Are the Oscars sexist? Only one woman has ever won Best Director
With a more diverse line-up, the 2021 Oscars are on its way to make history as female stories and people of color come to the forefront — but why has it taken the Academy 93 years to nominate more than one woman for the Best Director category?
The Oscars have always been criticized for being sexist and exclusive. Since its inception in 1929, only seven women have ever been in the running for the coveted Best Director. Among the 72 directors who have won the accolade, only one woman has made it on the stage. With legends like Agnes Varda and Barbara Streisand, it’s not like there aren’t any female filmmakers to choose from.
It’s obvious that the Academy Awards have a gender problem, however, it seems like things are finally changing. This year marks the first time two women directors are nominated simultaneously. Chloe Zhao (Nomadland) and Emerald Fennell (Promising Young Woman) are definitely paving the way for equality in the industry — but not without the women who came before them.
Here are the previous female nominees for Best Director:
Lina Wertmüller for ‘Seven Beauties’ (1977)
Set in World War II, this Italian language film follows Pasqualino who deserts the army and is sent to prison camp after being captured by the Germans. While controversial for its graphic depiction of Nazi concentration camps, it was nominated for four Oscars including Best Foreign Language Film. For her work on the film, Wertmüller became the first woman in 48 years to be nominated for Best Director.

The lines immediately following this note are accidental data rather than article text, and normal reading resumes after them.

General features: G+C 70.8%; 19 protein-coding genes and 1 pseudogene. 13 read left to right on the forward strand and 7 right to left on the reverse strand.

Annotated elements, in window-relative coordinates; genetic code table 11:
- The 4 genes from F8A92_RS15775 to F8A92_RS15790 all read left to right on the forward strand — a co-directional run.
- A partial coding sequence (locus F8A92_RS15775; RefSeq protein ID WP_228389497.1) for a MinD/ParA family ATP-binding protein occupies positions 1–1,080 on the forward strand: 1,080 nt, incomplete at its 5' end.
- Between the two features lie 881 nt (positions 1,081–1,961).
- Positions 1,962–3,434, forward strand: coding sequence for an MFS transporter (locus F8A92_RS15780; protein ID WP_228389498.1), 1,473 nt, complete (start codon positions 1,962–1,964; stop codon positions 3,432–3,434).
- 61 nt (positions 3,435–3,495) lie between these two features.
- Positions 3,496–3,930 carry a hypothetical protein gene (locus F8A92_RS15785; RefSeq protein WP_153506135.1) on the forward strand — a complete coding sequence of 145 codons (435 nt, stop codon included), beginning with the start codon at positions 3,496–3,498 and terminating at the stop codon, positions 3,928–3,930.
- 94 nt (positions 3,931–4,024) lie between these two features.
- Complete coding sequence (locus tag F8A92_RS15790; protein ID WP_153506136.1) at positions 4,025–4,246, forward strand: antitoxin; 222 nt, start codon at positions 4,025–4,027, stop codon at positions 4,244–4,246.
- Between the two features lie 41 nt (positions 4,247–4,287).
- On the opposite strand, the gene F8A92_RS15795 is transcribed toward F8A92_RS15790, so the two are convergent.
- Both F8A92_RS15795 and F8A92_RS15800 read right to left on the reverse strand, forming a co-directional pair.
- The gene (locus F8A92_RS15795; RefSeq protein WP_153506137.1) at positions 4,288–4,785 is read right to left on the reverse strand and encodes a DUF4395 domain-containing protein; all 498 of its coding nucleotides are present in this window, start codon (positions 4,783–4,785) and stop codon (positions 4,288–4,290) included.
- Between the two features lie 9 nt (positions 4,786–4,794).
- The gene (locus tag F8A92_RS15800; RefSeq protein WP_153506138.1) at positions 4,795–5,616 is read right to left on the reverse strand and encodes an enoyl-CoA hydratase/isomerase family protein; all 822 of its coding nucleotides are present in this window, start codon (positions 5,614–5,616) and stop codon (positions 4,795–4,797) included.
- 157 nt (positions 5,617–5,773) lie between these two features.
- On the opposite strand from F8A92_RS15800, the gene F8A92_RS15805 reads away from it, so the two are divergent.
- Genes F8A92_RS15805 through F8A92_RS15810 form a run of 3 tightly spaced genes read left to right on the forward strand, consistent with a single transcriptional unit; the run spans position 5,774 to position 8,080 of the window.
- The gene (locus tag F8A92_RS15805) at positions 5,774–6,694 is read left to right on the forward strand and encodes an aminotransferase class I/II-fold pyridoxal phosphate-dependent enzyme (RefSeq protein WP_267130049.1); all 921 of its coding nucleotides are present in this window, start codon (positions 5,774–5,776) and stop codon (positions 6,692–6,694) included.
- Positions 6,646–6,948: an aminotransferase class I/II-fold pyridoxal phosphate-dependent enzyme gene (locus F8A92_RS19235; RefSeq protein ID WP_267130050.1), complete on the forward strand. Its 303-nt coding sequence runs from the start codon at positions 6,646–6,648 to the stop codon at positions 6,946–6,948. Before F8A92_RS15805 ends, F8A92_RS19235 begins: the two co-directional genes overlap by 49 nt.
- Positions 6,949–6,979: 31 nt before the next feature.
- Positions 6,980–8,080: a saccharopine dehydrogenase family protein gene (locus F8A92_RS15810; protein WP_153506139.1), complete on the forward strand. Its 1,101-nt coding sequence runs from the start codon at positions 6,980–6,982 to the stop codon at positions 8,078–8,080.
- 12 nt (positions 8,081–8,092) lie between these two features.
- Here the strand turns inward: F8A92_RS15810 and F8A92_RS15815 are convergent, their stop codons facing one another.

Jane Campion for ‘The Piano’ (1993)
This period drama is about a mute Scottish woman who travels to a remote part of New Zealand with her young daughter after an arranged marriage. It garnered three awards out of eight Oscar nominations. Campion was given an Academy Award for Best Screenplay, but lost Best Director to Steven Spielberg for ‘Schindler’s List’.
Sofia Coppola for ‘Lost in Translation’ (2003)
It took a decade for a woman filmmaker to be nominated once again. Sofia Coppola was up against the likes of Clint Eastwood and Peter Jackson. The latter won the award for ‘The Lord of the Rings: The Return of the King’. However, much like her predecessor, Coppola was able to win Best Screenplay.
Kathryn Bigelow for ‘The Hurt Locker’ (2009)
It wasn’t until the 82nd Academy Awards until a woman was finally able to score the top prizes. Kathryn Bigelow not only won Best Director, but ‘The Hurt Locker’ was also crowned Best Picture of the year. Since her historic win, Bigelow hasn’t been able to return to the category. Her last work to make it to the Oscars is the 2012 film ‘Zero Dark Thirty’.
Greta Gerwig for ‘Lady Bird’ (2017)
In more recent years, the Oscars have only nominated Greta Gerwig for Best Director. ‘Lady Bird’ marked as her debut after moving away from acting. While her second film ‘Little Women’ was up for Best Picture last year, Gerwig wasn’t nominated in the directing category.
It’s only a matter of time until the Oscars evolve from its sexist past and make room for more unique perspectives. Hopefully either Chloe Zhao or Emerald Fennell will be able to make history once more.
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